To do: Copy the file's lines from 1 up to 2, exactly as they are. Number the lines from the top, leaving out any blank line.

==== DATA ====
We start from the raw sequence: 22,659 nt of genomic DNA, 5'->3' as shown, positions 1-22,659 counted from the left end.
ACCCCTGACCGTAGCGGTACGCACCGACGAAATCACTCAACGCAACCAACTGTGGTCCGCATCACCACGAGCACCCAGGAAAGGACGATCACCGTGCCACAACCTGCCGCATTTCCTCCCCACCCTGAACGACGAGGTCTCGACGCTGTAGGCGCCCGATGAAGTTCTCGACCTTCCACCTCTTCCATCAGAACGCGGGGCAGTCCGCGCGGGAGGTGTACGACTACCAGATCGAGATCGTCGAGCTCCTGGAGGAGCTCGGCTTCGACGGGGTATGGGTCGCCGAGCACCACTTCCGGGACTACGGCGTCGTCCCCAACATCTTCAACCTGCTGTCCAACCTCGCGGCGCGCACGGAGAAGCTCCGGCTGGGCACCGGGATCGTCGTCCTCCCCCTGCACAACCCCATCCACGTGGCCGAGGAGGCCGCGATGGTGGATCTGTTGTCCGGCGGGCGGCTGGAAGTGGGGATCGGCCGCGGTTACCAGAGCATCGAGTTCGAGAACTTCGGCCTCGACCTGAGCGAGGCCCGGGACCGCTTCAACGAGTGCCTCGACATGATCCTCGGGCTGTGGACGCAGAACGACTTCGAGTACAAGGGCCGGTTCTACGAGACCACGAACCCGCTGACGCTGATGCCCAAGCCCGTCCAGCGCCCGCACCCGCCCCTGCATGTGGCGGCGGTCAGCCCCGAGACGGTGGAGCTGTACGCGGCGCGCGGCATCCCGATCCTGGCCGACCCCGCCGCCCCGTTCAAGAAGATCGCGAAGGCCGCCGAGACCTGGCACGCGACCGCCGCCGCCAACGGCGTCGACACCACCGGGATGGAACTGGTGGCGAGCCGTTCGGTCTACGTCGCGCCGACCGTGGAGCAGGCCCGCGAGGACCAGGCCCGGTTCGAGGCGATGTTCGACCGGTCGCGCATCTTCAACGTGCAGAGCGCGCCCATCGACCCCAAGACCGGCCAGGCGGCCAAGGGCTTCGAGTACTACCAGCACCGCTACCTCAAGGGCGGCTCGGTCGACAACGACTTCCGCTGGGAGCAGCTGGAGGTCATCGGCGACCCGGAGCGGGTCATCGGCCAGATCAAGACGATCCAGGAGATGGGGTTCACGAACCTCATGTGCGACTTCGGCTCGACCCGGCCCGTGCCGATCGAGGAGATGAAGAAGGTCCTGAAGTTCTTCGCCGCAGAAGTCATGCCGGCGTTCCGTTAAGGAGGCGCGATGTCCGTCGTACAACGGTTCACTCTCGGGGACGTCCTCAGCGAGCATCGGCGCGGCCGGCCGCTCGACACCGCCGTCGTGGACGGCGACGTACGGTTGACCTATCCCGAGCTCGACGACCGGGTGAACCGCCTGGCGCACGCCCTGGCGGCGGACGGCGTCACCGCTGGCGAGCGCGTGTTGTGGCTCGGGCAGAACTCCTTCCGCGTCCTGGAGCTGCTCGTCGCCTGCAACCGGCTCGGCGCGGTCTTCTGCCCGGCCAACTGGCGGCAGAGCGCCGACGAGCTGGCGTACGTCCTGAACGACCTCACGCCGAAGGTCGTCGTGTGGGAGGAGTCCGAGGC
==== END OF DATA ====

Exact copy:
We start from the raw sequence: 22,659 nt of genomic DNA, 5'->3' as shown, positions 1-22,659 counted from the left end.
ACCCCTGACCGTAGCGGTACGCACCGACGAAATCACTCAACGCAACCAACTGTGGTCCGCATCACCACGAGCACCCAGGAAAGGACGATCACCGTGCCACAACCTGCCGCATTTCCTCCCCACCCTGAACGACGAGGTCTCGACGCTGTAGGCGCCCGATGAAGTTCTCGACCTTCCACCTCTTCCATCAGAACGCGGGGCAGTCCGCGCGGGAGGTGTACGACTACCAGATCGAGATCGTCGAGCTCCTGGAGGAGCTCGGCTTCGACGGGGTATGGGTCGCCGAGCACCACTTCCGGGACTACGGCGTCGTCCCCAACATCTTCAACCTGCTGTCCAACCTCGCGGCGCGCACGGAGAAGCTCCGGCTGGGCACCGGGATCGTCGTCCTCCCCCTGCACAACCCCATCCACGTGGCCGAGGAGGCCGCGATGGTGGATCTGTTGTCCGGCGGGCGGCTGGAAGTGGGGATCGGCCGCGGTTACCAGAGCATCGAGTTCGAGAACTTCGGCCTCGACCTGAGCGAGGCCCGGGACCGCTTCAACGAGTGCCTCGACATGATCCTCGGGCTGTGGACGCAGAACGACTTCGAGTACAAGGGCCGGTTCTACGAGACCACGAACCCGCTGACGCTGATGCCCAAGCCCGTCCAGCGCCCGCACCCGCCCCTGCATGTGGCGGCGGTCAGCCCCGAGACGGTGGAGCTGTACGCGGCGCGCGGCATCCCGATCCTGGCCGACCCCGCCGCCCCGTTCAAGAAGATCGCGAAGGCCGCCGAGACCTGGCACGCGACCGCCGCCGCCAACGGCGTCGACACCACCGGGATGGAACTGGTGGCGAGCCGTTCGGTCTACGTCGCGCCGACCGTGGAGCAGGCCCGCGAGGACCAGGCCCGGTTCGAGGCGATGTTCGACCGGTCGCGCATCTTCAACGTGCAGAGCGCGCCCATCGACCCCAAGACCGGCCAGGCGGCCAAGGGCTTCGAGTACTACCAGCACCGCTACCTCAAGGGCGGCTCGGTCGACAACGACTTCCGCTGGGAGCAGCTGGAGGTCATCGGCGACCCGGAGCGGGTCATCGGCCAGATCAAGACGATCCAGGAGATGGGGTTCACGAACCTCATGTGCGACTTCGGCTCGACCCGGCCCGTGCCGATCGAGGAGATGAAGAAGGTCCTGAAGTTCTTCGCCGCAGAAGTCATGCCGGCGTTCCGTTAAGGAGGCGCGATGTCCGTCGTACAACGGTTCACTCTCGGGGACGTCCTCAGCGAGCATCGGCGCGGCCGGCCGCTCGACACCGCCGTCGTGGACGGCGACGTACGGTTGACCTATCCCGAGCTCGACGACCGGGTGAACCGCCTGGCGCACGCCCTGGCGGCGGACGGCGTCACCGCTGGCGAGCGCGTGTTGTGGCTCGGGCAGAACTCCTTCCGCGTCCTGGAGCTGCTCGTCGCCTGCAACCGGCTCGGCGCGGTCTTCTGCCCGGCCAACTGGCGGCAGAGCGCCGACGAGCTGGCGTACGTCCTGAACGACCTCACGCCGAAGGTCGTCGTGTGGGAGGAGTCCGAGGC